Roar or Bore? Kevin Yee on Disney World’s Lion King hotel

Written by Kevin Yee. Posted in Walt Disney World

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Published on August 21, 2012 at 4:15 am with 15 Comments

The fantastic Art of Animation resort, the first truly new hotel at Walt Disney World in a number of years, has been opening in stages. The third part just opened a bit more than a week ago, and it’s… drumroll please… unfortunately a bit of a letdown. That’s especially a bummer considering how exciting and different the first two stages were. And while we’re depressing ourselves, a peek over the construction fence at the fourth stage – Little Mermaid – appears middle of the road (neither overwhelming nor underwhelming). Let’s hope for the best there.

When stage one opened, the lobby, shop, and food court became available, as did the first wing of rooms dedicated to Finding Nemo. This area held the pool, the largest on WDW property, and it excitingly had things such as music piped in underwater. Unfortunately, the music is mission drift. I was expecting Disney-only music like you hear in the air above-water, but it’s a separate soundtrack. Orinico Flow is a great song, but why is it here? The wing hits the right notes in other ways, though. There are giant oversized character statues, including the MINE MINE MINE seagulls on the ends of the buildings. Nice touch. I also appreciated that the swirly painted decorations on the sides of the buildings were other Nemo characters, plus the EAC.

The second wing, CARS, is a masterpiece. You can pose right next to almost a dozen of the cars in real size, and the decorations make it feel like you’re really there. It lacks the full 360-degree feeling of DCA’s Cars Land, but it’s way, way more than adequate for this Value resort. Plus, it has a small crescent-shaped pool, too.

Simba: Where is that ice machine?

This new third wing is themed to Lion King, which sounds great. The movie was a surprise hit (the company was betting the bank on Pocahontas) and made an absolute ton of money. The new wing of the resort, though, is hardly the king of the hotel jungle. I’m tempted to say it’s closer to a warthog (smelly), but that’s not fair. It’s not smelly or stinky; it’s just not as good as the Nemo or CARS sections of the same hotel. As my friend Paul pointed out, if this one had opened FIRST, we’d all be raving about how much better it is than giant yo-yos and painted signs with text like “rad” and “tubular” across the tops of the hotel (that’s in reference to All-Stars and Pop Century, in case you’re wondering).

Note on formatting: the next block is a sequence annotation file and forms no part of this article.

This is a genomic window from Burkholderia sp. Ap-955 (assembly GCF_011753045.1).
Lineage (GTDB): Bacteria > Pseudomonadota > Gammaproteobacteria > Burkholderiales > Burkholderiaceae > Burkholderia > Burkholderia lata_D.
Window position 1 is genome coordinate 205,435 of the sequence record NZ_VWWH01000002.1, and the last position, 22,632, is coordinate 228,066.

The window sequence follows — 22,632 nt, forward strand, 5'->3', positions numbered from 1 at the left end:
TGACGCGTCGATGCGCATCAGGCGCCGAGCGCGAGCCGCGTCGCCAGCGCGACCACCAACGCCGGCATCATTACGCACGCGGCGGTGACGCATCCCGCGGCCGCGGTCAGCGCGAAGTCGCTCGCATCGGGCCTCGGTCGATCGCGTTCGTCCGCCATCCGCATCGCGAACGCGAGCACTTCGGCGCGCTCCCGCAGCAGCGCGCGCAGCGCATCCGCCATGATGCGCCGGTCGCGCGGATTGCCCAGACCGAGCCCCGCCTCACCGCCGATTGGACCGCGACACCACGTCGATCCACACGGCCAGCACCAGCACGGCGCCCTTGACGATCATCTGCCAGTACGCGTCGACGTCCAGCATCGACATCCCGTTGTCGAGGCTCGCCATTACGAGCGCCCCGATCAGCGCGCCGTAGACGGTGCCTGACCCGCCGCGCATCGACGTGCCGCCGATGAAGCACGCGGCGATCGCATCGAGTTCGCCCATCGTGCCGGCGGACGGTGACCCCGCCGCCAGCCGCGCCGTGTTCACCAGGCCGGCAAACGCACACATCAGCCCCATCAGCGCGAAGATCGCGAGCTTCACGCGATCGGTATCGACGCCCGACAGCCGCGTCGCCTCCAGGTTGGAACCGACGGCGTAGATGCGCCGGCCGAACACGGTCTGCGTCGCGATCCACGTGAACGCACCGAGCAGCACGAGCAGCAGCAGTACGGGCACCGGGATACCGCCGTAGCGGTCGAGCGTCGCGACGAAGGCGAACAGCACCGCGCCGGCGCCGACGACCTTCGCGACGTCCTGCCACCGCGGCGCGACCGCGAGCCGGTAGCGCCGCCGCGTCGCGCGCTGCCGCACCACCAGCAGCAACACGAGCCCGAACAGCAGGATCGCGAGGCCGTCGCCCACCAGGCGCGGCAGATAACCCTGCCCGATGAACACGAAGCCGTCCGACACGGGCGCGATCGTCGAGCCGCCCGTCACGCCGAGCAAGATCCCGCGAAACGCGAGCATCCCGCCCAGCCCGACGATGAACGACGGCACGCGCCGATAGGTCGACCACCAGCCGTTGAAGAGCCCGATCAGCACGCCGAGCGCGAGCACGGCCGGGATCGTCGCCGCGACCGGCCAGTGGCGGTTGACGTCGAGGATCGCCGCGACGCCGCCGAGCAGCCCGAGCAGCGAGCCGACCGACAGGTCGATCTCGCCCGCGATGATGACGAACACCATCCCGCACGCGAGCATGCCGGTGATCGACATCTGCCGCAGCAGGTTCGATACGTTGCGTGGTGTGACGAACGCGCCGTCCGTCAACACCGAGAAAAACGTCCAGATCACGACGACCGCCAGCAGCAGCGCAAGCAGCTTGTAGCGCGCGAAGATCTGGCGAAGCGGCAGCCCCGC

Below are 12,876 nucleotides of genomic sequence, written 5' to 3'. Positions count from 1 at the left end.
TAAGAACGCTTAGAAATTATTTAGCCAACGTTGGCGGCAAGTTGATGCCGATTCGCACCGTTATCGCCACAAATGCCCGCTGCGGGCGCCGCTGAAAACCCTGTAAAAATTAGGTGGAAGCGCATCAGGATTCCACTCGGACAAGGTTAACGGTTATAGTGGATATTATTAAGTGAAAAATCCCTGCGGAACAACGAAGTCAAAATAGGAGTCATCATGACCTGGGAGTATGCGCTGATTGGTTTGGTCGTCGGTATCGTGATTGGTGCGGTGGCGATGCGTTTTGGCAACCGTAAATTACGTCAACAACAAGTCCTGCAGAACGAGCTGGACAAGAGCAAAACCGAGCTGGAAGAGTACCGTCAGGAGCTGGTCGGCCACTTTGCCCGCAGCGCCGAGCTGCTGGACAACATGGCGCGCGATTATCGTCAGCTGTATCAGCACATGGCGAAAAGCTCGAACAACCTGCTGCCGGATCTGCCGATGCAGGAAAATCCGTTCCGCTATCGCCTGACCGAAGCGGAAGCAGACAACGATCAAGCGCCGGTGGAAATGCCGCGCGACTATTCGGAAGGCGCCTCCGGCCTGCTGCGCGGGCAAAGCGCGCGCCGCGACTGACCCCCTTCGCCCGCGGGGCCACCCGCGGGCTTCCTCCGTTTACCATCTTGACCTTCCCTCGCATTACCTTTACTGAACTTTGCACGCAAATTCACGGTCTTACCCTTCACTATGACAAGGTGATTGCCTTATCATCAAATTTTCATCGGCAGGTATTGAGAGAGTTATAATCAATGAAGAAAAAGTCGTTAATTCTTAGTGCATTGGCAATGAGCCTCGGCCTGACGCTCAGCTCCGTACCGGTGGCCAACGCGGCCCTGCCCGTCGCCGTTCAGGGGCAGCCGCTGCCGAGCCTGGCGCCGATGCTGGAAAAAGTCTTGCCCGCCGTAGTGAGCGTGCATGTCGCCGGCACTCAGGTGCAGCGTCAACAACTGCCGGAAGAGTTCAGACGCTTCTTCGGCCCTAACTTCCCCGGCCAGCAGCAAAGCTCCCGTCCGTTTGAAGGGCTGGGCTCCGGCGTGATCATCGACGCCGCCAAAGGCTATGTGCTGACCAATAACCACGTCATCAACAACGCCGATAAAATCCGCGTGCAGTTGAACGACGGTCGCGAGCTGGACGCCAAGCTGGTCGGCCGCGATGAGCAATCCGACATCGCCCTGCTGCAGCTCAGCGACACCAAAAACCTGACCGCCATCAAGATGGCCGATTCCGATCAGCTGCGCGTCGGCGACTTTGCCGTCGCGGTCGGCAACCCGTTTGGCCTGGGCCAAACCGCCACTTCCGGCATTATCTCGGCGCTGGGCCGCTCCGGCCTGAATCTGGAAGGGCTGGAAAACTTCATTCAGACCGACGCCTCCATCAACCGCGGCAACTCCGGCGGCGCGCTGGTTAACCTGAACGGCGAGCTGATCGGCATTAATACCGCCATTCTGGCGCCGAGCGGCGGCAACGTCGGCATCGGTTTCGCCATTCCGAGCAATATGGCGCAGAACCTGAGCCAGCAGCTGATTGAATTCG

It’s still a resort themed to a Disney movie. That matters, and in a positive way. I’ve seen some folks disagree with my opinion on this, but I am still convinced that the vast majority of people who visit from out of state like the idea of staying inside a Disney movie (rather than staying inside a tropical island hotel, or a hotel themed to a seaside boardwalk). My logic is this: you can do those other things for real–there are real Polynesian hotels out there. But there aren’t other hotels where you can be in Radiator Springs! Besides, a Disney vacation should probably feature Disney things. I understand the argument that some people want to escape the characters in the evening, but let’s not forget there’s also that argument about “surrounded by the magic.” If a family comes to Walt Disney World, there’s a good chance that family is seeking the Disney magic they ALREADY know and love from the movies and characters. Extending that to the hotels is not only logical, it’s probably what a majority of families are looking for to begin with.

Rafiki is looking for the food court?

But all of that is perhaps the only positive statement I can make on the new wing. It’s not nearly as immersive as the CARS section, and it lacks the decorative elements of the Nemo section. It also lacks the pool offered by the other two, and in its place has only a “playground” to offer.

I use quotation marks because the playground is about as fun as a graveyard. Poor choice of words, perhaps, because this playground is a graveyard: there’s a single elephant skeleton for you to climb on. Oh wait, there are TWO signs nearby proclaiming that you absolutely can’t climb on the thing. How is this a “playground” again? There’s absolutely nothing to do, except perhaps walk through a tunnel behind the skeleton. It’s astonishing the chutzpah needed to label this thing a playground. It’s a bald-faced lie, really, and a bit insulting to the hotel visitors, I would think.

Tusk off!